Howell Living History Farm’s wheat program introduces students to the many facets of growing and utilizing wheat, one of the most important cereal crops in the world. Howell Farm’s living history approach draws students back to a time period when the principles of cultivating food were familiar to most people in America. During the winter-wheat planting season, Howell Farm welcomes school groups to help plant and process its wheat crops and to discover how farmers use horses and circa 1900 machinery to operate this living history farm.
Wheat Planting & Shocking: Find out how farmers in Pleasant Valley once grew wheat by visiting a field where circa 1900 equipment is used to prepare soil for planting. At this station, students will plant seed by hand and learn about the weather and soil conditions needed for germination. After interpreters explain how the crop matures and is harvested, students will shock sheaves (bundles) of wheat and see how this important drying method set the stage for threshing.
Wheat Threshing: Join a traditional threshing bee where everyone is expected to help take harvested wheat and collect the seeds by using one of the earliest threshing tools called a flail. Interpreters will give each child the opportunity to thresh a stem of wheat, allowing the students to handle a stem of wheat, remove the straw and separate the wheat from the chaff.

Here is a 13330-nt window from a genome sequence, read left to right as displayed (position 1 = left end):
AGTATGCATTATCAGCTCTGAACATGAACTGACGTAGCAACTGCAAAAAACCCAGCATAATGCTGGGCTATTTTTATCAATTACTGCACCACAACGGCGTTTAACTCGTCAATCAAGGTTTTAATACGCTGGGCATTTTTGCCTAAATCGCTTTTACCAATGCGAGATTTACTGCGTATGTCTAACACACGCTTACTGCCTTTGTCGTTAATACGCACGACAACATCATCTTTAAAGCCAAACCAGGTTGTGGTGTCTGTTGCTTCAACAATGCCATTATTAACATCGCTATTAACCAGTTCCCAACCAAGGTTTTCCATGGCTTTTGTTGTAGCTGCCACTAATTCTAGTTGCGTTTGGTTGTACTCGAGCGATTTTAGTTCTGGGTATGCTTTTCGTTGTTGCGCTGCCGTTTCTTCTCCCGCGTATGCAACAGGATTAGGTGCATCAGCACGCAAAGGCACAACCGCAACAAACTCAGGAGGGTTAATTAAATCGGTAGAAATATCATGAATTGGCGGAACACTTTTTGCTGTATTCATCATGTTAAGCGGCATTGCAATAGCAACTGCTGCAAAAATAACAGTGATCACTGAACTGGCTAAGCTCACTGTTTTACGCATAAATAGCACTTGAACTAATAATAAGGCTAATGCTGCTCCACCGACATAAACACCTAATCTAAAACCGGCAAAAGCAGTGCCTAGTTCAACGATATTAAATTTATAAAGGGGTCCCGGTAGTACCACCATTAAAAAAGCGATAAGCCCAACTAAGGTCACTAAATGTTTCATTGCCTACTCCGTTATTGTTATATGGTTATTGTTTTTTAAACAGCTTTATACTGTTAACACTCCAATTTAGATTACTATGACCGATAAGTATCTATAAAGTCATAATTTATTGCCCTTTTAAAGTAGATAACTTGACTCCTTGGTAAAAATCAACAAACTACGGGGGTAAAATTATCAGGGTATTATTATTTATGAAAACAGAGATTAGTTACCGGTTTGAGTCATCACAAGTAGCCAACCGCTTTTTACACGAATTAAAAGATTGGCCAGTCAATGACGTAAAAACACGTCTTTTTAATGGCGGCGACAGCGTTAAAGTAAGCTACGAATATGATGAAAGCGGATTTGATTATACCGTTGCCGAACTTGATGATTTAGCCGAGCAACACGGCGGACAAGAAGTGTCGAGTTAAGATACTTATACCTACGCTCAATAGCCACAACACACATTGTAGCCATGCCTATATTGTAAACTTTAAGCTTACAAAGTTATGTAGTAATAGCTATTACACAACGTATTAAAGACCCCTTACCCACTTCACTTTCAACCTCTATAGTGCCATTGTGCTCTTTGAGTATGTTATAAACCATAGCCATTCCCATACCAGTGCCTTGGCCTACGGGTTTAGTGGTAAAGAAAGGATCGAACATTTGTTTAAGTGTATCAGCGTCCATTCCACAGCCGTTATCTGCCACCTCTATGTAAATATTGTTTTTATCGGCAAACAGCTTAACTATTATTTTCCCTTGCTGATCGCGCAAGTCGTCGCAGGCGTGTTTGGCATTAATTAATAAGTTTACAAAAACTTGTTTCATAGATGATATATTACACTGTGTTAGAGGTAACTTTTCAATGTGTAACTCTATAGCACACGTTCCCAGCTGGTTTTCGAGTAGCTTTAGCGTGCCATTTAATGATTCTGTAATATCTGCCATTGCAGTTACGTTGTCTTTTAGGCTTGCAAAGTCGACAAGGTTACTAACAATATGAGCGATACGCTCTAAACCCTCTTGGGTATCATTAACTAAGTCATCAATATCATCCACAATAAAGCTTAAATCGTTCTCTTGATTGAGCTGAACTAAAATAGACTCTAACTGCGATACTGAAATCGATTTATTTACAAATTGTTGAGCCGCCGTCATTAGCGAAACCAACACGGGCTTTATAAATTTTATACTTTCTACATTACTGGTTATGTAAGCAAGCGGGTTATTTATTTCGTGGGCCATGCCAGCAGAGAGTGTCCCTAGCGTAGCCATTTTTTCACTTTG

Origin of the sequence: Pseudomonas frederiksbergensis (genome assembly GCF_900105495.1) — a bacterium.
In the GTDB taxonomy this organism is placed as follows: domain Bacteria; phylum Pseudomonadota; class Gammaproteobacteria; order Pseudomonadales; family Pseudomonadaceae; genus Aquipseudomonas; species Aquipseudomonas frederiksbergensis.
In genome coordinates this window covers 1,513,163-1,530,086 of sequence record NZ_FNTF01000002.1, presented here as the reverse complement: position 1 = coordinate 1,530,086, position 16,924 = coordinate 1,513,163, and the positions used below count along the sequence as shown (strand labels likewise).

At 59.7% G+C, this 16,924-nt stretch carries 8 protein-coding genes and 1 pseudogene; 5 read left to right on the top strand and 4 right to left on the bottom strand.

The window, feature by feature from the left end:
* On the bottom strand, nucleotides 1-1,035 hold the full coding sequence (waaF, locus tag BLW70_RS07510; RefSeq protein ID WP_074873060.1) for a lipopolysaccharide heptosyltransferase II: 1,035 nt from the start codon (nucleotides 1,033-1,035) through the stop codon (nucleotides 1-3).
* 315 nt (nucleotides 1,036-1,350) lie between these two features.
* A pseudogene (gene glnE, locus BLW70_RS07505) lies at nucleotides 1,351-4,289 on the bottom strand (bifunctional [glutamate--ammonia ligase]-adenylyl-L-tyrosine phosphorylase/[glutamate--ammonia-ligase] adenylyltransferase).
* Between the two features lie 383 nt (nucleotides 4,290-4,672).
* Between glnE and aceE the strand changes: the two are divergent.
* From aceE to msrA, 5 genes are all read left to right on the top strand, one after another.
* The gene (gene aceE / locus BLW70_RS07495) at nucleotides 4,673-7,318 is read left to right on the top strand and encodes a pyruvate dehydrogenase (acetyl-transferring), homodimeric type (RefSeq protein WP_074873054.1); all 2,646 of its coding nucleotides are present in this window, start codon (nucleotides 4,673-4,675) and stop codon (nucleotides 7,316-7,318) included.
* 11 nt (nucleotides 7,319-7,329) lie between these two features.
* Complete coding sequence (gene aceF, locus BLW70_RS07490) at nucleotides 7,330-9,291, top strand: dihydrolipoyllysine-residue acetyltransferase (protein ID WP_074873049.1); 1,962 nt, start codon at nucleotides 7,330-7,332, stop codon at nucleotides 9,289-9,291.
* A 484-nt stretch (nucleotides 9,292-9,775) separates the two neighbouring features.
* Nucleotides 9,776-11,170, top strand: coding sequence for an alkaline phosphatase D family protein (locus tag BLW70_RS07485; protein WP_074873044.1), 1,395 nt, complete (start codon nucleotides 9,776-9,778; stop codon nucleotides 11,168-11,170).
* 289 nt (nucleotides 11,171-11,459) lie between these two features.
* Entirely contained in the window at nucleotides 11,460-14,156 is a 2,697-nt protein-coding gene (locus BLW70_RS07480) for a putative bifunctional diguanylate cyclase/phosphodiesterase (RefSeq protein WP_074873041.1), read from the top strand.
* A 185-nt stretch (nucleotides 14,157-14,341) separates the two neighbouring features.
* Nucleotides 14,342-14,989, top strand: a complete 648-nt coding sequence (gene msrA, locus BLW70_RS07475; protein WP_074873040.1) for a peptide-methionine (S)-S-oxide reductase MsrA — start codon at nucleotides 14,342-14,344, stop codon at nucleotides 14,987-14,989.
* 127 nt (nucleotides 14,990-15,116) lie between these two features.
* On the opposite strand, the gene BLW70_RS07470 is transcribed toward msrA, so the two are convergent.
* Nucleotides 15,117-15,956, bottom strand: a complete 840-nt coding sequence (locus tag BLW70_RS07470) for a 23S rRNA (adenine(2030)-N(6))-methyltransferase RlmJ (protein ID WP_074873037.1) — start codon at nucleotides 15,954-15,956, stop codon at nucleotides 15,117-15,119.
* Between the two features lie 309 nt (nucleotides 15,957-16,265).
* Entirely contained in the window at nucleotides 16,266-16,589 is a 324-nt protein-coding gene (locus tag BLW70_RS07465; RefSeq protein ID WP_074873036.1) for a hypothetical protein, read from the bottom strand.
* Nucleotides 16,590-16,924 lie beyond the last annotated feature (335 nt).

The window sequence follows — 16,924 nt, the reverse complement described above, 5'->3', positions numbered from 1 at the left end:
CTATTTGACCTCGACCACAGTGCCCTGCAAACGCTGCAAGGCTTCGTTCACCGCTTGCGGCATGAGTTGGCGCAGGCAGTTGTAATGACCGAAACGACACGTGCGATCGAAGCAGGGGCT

Wheat Cleaning: Turn the crank of a winnower (also called a fanning mill) as farm interpreters explain the principles of mechanical wheat cleaning to process the wheat into a highly nutritious food. Once the wheat is clean, each student will have a chance to use a hand-cranked grinder to mill the wheat for use as animal feed or flour.
Bread Baking & Tasting: Visit a circa 1900 kitchen to realize wheat’s importance and to taste whole wheat bread made from Howell Farm’s flour. Everyone will take turns churning butter and sifting flour as farm staff demonstrate baking bread in the farm’s 1904 Glenwood cookstove.